The 5th Wave
Starring Chloë Grace Moretz, Nick Robinson, Alex Roe, Maria Bello, Liev Schreiber, Ron Livingston
What starts out as an interesting post-apocalyptic thriller quickly reveals itself to be a teenage science fiction romance. I guess the filmmakers missed the part where similar movies like “The Host” (2013) and “The Giver” (2014) were franchise non-starters despite their success in the teenage fantasy fiction section of your local bookstore. “The 5th Wave” finds its 18-year-old star Moretz (“If I Stay”, “Hugo”) in one of the worst films of her career. She may be young, but since age 11 she has done some impressive work in horror, thriller, drama and international flicks. The 5th Wave wants to be the next multi-billion dollar franchise like “Hunger Games” or “Divergent”, more so than it wants to be original and stand on its own two feet.
Cassie Sullivan (Moretz) recalls her last normal day, before “the others” appeared in the sky and traumatized the planet. First it was an electromagnetic pulse that stopped everything including the water supply. Then it was earthquakes and giant tsunamis, disease followed, and the fourth wave were silencers intent converting the remaining survivors. The 5th and final wave of destruction is unknown, but Cassie is determined to rescue her little brother before it happens. She encounters a man named Evan Walker (Roe) who seems to know too much and have skills beyond the regular survivor. Evidence indicates “the others” have inhabited the bodies of humans and Cassie is no longer sure who to trust.
The stupidity of the love triangle also points to a desperate attempt to copy every teen thriller ever made, including the successful ones.
“Z For Zachariah” is probably the best post-apocalyptic thriller in the past two years, so that’s the high mark. “The 5th Wave” starts out very similar but the exact moment Evan shows up the true motivations of this movie are revealed. Cassie spies on the young hunk bathing in a nearby river, and despite the end of the world, apparently there is still time for romance and thank goodness makeup and hairstyling products weren’t destroyed. Their clothes say destitute, but from the neck up they are ready for prom. “Love is not a trick, it’s real,” Evan blathers on after he reveals one of the films big secrets. Meanwhile the other edge of the love triangle, “Jurassic World” star Nick Robinson is basically the equivalent to Gale from The Hunger Games series.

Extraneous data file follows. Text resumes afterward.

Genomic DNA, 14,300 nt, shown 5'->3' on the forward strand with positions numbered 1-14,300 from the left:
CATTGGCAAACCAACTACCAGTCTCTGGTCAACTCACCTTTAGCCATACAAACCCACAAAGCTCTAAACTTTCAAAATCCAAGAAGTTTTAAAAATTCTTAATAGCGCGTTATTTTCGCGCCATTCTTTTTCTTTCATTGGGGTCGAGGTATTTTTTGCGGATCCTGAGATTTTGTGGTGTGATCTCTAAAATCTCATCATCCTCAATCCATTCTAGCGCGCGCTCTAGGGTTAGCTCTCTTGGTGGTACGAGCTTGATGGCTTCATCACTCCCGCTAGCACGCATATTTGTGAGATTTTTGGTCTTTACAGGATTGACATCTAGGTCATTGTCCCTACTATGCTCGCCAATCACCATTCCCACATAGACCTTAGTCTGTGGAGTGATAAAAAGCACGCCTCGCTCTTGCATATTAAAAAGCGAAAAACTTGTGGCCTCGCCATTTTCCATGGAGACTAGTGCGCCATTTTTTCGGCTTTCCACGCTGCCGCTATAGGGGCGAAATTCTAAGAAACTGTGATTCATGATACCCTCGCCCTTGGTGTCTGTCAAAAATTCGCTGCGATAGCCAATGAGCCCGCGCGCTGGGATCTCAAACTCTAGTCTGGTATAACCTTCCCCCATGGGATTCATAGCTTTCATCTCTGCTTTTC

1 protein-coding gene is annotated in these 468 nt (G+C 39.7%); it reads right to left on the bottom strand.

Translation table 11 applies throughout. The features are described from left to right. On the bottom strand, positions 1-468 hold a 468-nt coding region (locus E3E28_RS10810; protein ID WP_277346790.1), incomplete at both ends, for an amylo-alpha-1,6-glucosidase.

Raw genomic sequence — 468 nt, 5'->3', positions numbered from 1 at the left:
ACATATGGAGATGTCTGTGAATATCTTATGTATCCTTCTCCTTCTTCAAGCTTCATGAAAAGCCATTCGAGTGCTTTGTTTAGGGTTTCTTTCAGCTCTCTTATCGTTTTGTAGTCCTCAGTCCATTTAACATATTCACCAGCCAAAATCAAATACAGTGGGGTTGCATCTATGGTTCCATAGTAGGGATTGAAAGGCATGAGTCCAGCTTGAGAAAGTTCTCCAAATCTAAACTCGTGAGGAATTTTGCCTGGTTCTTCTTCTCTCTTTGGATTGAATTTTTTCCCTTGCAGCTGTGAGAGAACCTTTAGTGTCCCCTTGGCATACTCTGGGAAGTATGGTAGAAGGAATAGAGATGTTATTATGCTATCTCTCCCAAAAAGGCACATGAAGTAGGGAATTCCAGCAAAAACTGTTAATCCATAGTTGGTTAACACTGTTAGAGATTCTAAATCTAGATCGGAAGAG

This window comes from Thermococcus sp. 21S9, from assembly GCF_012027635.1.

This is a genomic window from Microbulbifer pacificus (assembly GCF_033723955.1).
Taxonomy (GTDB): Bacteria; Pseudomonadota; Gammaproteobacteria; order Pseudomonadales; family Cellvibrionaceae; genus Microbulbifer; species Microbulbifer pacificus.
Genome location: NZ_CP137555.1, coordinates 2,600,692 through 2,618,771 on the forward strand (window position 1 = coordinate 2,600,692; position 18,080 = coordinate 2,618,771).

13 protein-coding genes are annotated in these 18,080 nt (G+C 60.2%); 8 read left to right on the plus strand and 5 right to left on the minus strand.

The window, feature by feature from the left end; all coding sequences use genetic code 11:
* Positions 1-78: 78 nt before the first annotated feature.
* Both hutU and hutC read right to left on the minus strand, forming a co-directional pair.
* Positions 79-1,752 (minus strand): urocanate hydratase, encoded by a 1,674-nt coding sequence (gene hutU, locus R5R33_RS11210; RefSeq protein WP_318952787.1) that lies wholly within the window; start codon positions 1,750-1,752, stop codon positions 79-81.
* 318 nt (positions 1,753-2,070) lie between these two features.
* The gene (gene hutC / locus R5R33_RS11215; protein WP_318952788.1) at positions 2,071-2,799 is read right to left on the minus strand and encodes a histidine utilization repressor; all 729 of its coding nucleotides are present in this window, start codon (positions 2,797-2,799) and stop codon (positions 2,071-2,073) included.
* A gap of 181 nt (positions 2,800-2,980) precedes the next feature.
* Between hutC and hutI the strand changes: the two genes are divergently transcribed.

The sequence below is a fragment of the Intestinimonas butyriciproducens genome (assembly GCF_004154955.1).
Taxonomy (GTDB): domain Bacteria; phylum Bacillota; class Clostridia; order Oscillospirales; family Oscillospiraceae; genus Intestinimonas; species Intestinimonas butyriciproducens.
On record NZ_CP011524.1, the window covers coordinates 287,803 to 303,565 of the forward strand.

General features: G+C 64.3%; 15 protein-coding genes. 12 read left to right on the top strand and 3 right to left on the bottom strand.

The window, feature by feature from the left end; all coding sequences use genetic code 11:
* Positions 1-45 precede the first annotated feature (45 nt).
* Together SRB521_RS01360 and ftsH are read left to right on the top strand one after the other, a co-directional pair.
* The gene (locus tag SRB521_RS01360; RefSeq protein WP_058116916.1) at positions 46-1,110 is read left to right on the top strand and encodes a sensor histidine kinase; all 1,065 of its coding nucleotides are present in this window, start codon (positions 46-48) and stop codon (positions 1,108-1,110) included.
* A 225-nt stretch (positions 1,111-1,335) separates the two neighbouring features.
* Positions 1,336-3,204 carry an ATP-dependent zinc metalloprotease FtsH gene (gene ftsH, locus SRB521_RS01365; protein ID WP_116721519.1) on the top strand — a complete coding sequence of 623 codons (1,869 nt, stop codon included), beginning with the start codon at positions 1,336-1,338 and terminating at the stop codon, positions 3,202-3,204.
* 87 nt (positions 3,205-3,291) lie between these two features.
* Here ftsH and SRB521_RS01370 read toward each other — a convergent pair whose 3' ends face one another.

The stupidity of the love triangle also points to a desperate attempt to copy every teen thriller ever made, including the successful ones. Because the action scenes fail to excite the viewer (you can see waves knocking over skyscrapers in every disaster film), that leaves more time to ponder why a family would leave their safe suburban home to go live in the woods, only for our heroine to be rescued by a guy who takes her to his home. Perhaps screenwriters didn’t intend mature minds to watch this unfolding garbage. Simple logistics, which make any plot worth investing your time, is assumed to go over 16-year-old ticket buyers heads apparently. Respected actors Schreiber (“Spotlight”) and Bello (“A History of Violence”) add very little importance to this moronic flick.
The characters fear what disaster the fifth wave will bring only to learn it’s stupidity.